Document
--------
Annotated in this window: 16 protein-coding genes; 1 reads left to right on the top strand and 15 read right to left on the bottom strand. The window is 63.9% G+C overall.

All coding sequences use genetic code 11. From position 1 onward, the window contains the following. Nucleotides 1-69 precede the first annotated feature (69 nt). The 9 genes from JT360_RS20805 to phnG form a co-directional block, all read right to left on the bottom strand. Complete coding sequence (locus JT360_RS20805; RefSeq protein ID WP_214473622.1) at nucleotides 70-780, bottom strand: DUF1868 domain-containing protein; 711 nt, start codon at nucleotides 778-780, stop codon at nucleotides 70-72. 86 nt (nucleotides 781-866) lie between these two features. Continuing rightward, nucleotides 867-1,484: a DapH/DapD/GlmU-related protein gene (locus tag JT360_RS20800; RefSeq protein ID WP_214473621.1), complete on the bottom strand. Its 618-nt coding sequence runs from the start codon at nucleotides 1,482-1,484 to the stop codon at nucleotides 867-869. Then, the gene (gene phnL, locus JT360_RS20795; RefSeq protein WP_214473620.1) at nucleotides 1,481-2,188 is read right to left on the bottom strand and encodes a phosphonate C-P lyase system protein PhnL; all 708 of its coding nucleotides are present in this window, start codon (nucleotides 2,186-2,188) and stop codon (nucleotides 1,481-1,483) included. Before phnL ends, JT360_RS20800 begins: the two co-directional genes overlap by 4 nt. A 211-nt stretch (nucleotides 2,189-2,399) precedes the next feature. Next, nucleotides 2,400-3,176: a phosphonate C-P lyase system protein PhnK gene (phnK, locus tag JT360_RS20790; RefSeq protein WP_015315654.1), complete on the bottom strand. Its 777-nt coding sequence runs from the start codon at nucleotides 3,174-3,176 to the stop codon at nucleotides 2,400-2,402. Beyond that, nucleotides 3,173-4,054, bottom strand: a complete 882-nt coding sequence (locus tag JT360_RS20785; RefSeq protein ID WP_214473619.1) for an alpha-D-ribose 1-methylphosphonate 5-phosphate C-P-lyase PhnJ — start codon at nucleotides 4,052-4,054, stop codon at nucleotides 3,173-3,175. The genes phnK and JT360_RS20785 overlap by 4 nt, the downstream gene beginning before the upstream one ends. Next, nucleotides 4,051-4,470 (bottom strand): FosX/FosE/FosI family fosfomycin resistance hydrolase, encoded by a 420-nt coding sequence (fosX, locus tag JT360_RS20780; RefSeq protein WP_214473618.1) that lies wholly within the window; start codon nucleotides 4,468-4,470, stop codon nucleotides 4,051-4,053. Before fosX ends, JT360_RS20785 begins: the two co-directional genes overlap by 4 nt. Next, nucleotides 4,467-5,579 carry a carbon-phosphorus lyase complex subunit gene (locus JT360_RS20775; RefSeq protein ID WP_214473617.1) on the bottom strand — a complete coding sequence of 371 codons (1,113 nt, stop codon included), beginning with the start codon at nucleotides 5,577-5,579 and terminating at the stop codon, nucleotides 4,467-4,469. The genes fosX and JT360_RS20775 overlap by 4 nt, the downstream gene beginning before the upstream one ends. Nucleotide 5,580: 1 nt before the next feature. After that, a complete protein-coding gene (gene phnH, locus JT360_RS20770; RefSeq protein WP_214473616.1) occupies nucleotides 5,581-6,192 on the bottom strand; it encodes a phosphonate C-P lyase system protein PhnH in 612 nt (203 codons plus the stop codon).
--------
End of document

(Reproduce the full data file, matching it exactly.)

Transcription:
Annotated in this window: 16 protein-coding genes; 1 reads left to right on the top strand and 15 read right to left on the bottom strand. The window is 63.9% G+C overall.

All coding sequences use genetic code 11. From position 1 onward, the window contains the following. Nucleotides 1-69 precede the first annotated feature (69 nt). The 9 genes from JT360_RS20805 to phnG form a co-directional block, all read right to left on the bottom strand. Complete coding sequence (locus JT360_RS20805; RefSeq protein ID WP_214473622.1) at nucleotides 70-780, bottom strand: DUF1868 domain-containing protein; 711 nt, start codon at nucleotides 778-780, stop codon at nucleotides 70-72. 86 nt (nucleotides 781-866) lie between these two features. Continuing rightward, nucleotides 867-1,484: a DapH/DapD/GlmU-related protein gene (locus tag JT360_RS20800; RefSeq protein ID WP_214473621.1), complete on the bottom strand. Its 618-nt coding sequence runs from the start codon at nucleotides 1,482-1,484 to the stop codon at nucleotides 867-869. Then, the gene (gene phnL, locus JT360_RS20795; RefSeq protein WP_214473620.1) at nucleotides 1,481-2,188 is read right to left on the bottom strand and encodes a phosphonate C-P lyase system protein PhnL; all 708 of its coding nucleotides are present in this window, start codon (nucleotides 2,186-2,188) and stop codon (nucleotides 1,481-1,483) included. Before phnL ends, JT360_RS20800 begins: the two co-directional genes overlap by 4 nt. A 211-nt stretch (nucleotides 2,189-2,399) precedes the next feature. Next, nucleotides 2,400-3,176: a phosphonate C-P lyase system protein PhnK gene (phnK, locus tag JT360_RS20790; RefSeq protein WP_015315654.1), complete on the bottom strand. Its 777-nt coding sequence runs from the start codon at nucleotides 3,174-3,176 to the stop codon at nucleotides 2,400-2,402. Beyond that, nucleotides 3,173-4,054, bottom strand: a complete 882-nt coding sequence (locus tag JT360_RS20785; RefSeq protein ID WP_214473619.1) for an alpha-D-ribose 1-methylphosphonate 5-phosphate C-P-lyase PhnJ — start codon at nucleotides 4,052-4,054, stop codon at nucleotides 3,173-3,175. The genes phnK and JT360_RS20785 overlap by 4 nt, the downstream gene beginning before the upstream one ends. Next, nucleotides 4,051-4,470 (bottom strand): FosX/FosE/FosI family fosfomycin resistance hydrolase, encoded by a 420-nt coding sequence (fosX, locus tag JT360_RS20780; RefSeq protein WP_214473618.1) that lies wholly within the window; start codon nucleotides 4,468-4,470, stop codon nucleotides 4,051-4,053. Before fosX ends, JT360_RS20785 begins: the two co-directional genes overlap by 4 nt. Next, nucleotides 4,467-5,579 carry a carbon-phosphorus lyase complex subunit gene (locus JT360_RS20775; RefSeq protein ID WP_214473617.1) on the bottom strand — a complete coding sequence of 371 codons (1,113 nt, stop codon included), beginning with the start codon at nucleotides 5,577-5,579 and terminating at the stop codon, nucleotides 4,467-4,469. The genes fosX and JT360_RS20775 overlap by 4 nt, the downstream gene beginning before the upstream one ends. Nucleotide 5,580: 1 nt before the next feature. After that, a complete protein-coding gene (gene phnH, locus JT360_RS20770; RefSeq protein WP_214473616.1) occupies nucleotides 5,581-6,192 on the bottom strand; it encodes a phosphonate C-P lyase system protein PhnH in 612 nt (203 codons plus the stop codon).